floors away from his own office -- [laughter] to work with dna and lecture on chemistry and said i was going to t do chemistry sos that was seen astt getting off track but pioneer biochemistry but was a bolde hybrid and 50s becomes a geneticist and 60 win a nobel prize because he learns how to alter genes in animals so we can study them for disease and so -- i kept seeing that trend with creators toei have time set asie unfunded unstructured where they could sort of do this experimentation that's where they'reex break throughs would come -- >> ire would to get back to francis because i want you to explain your relationship to her and her study. and -- also listening to this ire story you just told probably not many of us in here are going to win
nobel prize ever, but in what we do -- in our every day we can learn from this and i think a lot of people are now thinking about saturday not so bad afterall. but -- but talk about francis because -- she's an amazing person. >> yeah. so nutshell of francis is grew up in pennsylvania when it was a big steel town and she had about a semester much college when her father got sick and was passing away so she had to take care of the family. and essentially she got married fairly young her husband went away so -- world war ii where he was a air photographer, and she was born in 1915, by the way. and came back and started photography studio and do whatever was needed so she was this jack-of-all-trades kind of person and by the way we always i think telling that we cut off that phrase full quote is is
master of one better known as of none so in her 30s a woman a prominent woman comes to her door and says would you like to volunteer to lead a girl scout troop i have a little boy don't know anything about leadership or little girls and about come says okay well we have to ban these families girls from modest family who is meet in a church basement and francis says fine six weeks and then find a real leader earn a turns out -- she enjoys it and stays with 7 years until they graduate high school. and sort of the short story is she keeps getting -- asked take on jobs with the girl scouts and keeps saying no, and then they say if you don't well we'll have to get rid of this program. and so keep saying fine for like a month and then these keeps getting big and asked to chair the campaign for girl scouts is and never wants jobs or looking and feels free to do whatever she wants to i'll get the steal and union to be supporters of
this and then united way is like a big supporter but she says well you told me to run it so i'll do it my way and john town pennsylvania has high pest per capita giving in the entire country and by the way second woman to ever lead that campaign was like last year, and she was doing it, you know, like -- decades ago. and so this keeps happens keeps taking bigger jobs and when she gets in her 50s she's asked to beat executive director said no that's a professional job i would never take an actual job ofng again they say like all right i guess question of to like -- so she says fine straighten up box and reads about history of girl scouts realizes this work is her vocation and starts her career mid-50s keeps going well and eventually asked to come to new york to intuf for job of ceo when girl scouts is in total crisis membership is falling off a cliff. it is s kind of a high bound place, and it is not very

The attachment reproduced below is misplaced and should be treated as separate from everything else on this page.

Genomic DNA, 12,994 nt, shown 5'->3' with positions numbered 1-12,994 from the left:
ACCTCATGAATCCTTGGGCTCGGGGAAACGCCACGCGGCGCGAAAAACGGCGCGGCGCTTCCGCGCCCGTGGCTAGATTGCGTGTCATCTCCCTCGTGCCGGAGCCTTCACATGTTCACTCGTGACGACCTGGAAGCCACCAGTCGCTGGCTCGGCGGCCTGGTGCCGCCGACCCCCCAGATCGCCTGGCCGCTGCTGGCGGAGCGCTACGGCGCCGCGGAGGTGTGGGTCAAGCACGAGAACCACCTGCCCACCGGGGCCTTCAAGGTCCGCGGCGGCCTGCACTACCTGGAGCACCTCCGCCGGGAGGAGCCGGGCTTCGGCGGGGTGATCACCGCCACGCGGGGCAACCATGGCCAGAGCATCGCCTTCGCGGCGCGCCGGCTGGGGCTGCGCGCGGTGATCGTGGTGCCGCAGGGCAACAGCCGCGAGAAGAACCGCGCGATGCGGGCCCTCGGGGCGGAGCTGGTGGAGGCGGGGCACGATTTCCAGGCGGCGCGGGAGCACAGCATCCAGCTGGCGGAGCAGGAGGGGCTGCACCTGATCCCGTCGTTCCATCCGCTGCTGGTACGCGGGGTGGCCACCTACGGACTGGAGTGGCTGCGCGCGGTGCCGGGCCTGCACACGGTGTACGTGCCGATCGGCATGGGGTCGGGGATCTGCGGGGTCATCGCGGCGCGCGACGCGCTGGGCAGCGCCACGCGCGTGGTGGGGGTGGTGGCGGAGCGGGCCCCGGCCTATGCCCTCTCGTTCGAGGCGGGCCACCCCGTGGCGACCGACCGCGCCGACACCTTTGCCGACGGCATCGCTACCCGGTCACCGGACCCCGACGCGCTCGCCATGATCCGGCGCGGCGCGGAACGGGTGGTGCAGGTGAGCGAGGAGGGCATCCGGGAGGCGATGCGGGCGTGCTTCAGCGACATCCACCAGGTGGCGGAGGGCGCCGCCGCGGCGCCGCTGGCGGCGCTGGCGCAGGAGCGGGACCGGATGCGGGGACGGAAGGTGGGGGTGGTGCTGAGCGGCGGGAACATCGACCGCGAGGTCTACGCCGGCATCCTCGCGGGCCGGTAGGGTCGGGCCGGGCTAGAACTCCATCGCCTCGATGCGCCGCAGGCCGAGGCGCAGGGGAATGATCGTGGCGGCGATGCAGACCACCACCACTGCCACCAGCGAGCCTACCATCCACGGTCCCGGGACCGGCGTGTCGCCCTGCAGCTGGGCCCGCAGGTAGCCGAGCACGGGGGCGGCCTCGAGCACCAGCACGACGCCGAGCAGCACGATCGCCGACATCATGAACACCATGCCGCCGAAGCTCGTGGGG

diverse, and she says nope don't want that job and her husband says i'll drive to new york turn it down in person at least, and so -- she gets there and say what would you a do like previous gil scout leader captain dorothy who started women coast guard university with dean came and had like leadership in century education, francis has one of 355 local girl scout leaders with onene dmesser of college education and goes in and feelingme not bad throw everythg of out i would ged rid of that one hand book and i would make sure that every community when they look at us they see themselveses so if indigenous girl this is what she says i would make sure to see herself had in a girl scout uniform so i get rid of the camp site and teach them about math and all of this stuff so that was fun but -- it arrives in new york when she
proceeds to save as 130,000 volunteers pay in money but sense of missions that enormous diversity she's told when she gets there, fix the finances, then worry about diversity and she said no, diversity is the problem. that's the problem. that's what we're going to do to reflectiv community we want to seive so commissions research on messaging and neppedz messages like one target native girl says your names are on riffs and all of the beautiful messages, and so she saved girl scouts essentially. tried to retire next day is called by mutual of america so come see your office on madison avenue she said we'vere noticed you've never made a long-term plan many your life so give you an office and you'll figure out what to do with it and mow is head ofou the francis leadership institute in manhattant where se goes to work -- five days week at the age of 103 and a half. [laughter] and so this is is is in a chapter about the importance of
short-termta planning and how -- [laughter] there's a lot of research to suggest that long-term plans are actually really counterproductive. but became a huge she became a bit of a role model more than a bit of a role model for me and really affected she had this saying -- she had two great things that she repeated one is leadership is not a matter is a matter of how to be not a matter of what to do and other was you have to carry a big bafnght to bring something home which meant -- she would go to training and people would say i'm not getting anything from this i know this and if you're open minded you'll get something from anything she said that i was statistic with my own writing and i decided to -- take a beginner online fiction writing course you know saying beginning writing class, maybe that will help, and it didn't help in way i thought but what happened was i had an exercise to write a story with no dialogue web and i realized i was leaning on dialogue in a lazy way i didn't understand to let another scientist explain it